Narrate a story & your brain will Listen!

Vivien Geyer, Koln-Germany 

Narratives, myths, stories exist in all cultures around the world. They are part of our heritage, our history and our present living culture. They literally have the power to capture our attention, transcend boarders as well as becoming a very powerful educational tool. Our brain connects to others better when exposed to a story and also it learns better when listening to a story instead of mere facts.

Once upon a time there were only stories that taught us who we are, why we are here and how the world works. History was told and survived the ages, families were entertained and societies bonded. Children learned their past from the elders and one day, passed it on to the next generation. Nowadays, as we live in a multicultural world, we need to turn back and accept the fact that our heritage and origins are common. We can teach our brain to eliminate all our current differences.

In all levels of education all kinds of creating a story, in any form, writing it, participating in one or just listening to it, has the power to trigger our brain in many levels and get the message through. One feels more relaxed and keen to be engaged, to listen and learn what is going on and what will happen in the end. Imagination comes alive and all areas of the brain is affected. On the contrary if we listen to facts only our language processing center is activated.

According to science specific hormones are triggered while listening (reading or viewing) a story that makes us give special attention, understand and remember what was narrated to us.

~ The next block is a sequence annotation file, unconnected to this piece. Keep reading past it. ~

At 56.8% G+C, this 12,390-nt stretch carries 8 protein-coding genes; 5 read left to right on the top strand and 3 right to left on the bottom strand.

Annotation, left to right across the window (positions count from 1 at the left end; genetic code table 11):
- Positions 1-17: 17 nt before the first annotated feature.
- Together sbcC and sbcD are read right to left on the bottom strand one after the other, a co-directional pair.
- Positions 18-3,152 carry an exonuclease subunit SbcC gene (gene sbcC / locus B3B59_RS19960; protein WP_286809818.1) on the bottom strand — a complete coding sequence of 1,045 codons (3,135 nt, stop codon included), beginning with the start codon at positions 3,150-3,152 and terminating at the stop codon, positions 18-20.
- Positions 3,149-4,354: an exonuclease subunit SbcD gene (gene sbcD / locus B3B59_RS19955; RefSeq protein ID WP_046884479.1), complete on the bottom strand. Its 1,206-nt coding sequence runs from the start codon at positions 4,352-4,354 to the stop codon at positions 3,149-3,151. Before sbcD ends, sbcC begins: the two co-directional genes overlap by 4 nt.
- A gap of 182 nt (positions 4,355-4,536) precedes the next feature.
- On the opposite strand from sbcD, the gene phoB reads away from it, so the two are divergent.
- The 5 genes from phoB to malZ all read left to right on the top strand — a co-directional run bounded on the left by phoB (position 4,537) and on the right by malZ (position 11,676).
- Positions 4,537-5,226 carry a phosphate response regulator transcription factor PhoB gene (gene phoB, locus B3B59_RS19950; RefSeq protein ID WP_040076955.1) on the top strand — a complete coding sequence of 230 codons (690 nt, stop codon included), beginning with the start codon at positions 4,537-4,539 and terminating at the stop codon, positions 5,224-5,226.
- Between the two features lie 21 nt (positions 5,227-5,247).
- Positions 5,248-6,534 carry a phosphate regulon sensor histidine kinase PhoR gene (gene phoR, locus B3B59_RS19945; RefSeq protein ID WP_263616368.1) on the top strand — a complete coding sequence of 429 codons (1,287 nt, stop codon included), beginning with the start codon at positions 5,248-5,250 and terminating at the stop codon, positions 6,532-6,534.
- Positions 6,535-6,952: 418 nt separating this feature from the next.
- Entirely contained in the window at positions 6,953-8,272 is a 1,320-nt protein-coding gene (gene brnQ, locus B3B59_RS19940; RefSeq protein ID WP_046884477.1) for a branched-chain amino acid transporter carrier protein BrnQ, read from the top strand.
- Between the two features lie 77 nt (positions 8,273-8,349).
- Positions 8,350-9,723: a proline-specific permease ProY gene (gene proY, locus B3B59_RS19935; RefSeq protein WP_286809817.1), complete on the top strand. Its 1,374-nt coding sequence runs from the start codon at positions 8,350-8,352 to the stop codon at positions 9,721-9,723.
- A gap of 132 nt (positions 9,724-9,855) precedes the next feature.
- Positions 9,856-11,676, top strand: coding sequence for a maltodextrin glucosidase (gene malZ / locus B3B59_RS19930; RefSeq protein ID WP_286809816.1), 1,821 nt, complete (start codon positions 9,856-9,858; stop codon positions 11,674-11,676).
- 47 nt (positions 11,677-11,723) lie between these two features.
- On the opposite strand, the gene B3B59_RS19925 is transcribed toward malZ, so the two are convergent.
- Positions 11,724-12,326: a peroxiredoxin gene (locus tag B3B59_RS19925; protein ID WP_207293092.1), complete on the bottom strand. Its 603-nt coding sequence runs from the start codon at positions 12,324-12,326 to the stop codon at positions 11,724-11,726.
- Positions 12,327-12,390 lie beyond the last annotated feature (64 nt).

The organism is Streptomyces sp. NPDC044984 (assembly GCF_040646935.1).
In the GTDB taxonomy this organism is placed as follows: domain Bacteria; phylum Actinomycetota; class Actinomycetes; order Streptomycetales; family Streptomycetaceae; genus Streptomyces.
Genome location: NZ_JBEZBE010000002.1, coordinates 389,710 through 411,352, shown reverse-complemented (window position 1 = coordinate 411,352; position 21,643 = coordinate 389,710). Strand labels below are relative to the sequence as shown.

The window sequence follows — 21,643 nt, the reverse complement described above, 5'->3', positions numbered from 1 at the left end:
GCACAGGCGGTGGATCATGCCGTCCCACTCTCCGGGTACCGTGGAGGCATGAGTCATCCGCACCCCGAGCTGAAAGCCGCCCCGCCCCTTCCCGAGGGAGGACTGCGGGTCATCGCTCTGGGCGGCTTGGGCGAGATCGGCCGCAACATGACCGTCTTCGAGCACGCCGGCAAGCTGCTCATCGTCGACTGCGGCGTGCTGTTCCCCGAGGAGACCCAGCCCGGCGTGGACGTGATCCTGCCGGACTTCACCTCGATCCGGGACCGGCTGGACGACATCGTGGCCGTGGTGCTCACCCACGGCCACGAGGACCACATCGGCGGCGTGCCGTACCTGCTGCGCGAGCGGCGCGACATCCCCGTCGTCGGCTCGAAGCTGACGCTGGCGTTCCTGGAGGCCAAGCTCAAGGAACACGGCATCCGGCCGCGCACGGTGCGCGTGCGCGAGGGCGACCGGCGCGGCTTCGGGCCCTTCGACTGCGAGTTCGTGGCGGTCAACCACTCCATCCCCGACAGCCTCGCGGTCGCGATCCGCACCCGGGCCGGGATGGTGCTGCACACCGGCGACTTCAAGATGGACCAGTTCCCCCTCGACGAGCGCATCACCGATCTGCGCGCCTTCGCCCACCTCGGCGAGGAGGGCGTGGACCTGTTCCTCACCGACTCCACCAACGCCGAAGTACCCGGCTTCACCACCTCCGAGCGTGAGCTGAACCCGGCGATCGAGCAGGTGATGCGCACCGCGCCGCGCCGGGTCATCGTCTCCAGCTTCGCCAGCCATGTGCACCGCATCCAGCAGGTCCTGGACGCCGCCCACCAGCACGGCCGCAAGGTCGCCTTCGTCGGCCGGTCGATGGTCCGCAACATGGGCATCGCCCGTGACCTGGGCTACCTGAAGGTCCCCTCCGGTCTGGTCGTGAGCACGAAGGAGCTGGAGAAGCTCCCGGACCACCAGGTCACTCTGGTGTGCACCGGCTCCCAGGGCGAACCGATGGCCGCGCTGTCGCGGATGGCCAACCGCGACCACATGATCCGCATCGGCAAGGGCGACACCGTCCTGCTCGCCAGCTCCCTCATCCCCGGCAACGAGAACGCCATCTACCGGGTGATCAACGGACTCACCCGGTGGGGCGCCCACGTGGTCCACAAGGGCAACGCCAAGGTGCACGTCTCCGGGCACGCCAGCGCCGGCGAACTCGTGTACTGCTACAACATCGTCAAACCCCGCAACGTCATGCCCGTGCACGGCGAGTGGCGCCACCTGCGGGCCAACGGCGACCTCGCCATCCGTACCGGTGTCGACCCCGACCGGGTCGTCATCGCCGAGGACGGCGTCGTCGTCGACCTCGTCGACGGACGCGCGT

It can be useful in all levels of Education from kindergarten to college. Educators can use any-or many, different forms of storytelling (traditional, drama participation or in digital form) and include them as an intergraded tool in their  them in the process of teaching, in the challenging environment of the multicultural, diverse classroom of nowadays.

The social-bonding-understanding response of the brain is maybe even more important that the teaching-learning liberating process. Narrating a story, an incident, even a know historic fact will move a person’s instincts and imagination to actively engage and to think a story of their own. It is not a secret why we connect so strongly to a movie or a theater play and remember it for so long. All our senses are there present, our mind engages and the story becomes part of us.

“Stories have the power to bring all voices into the conversation in ways that other approaches may not be able to do.”

-Scott Abernathy, Associate Professor University of Minnesota

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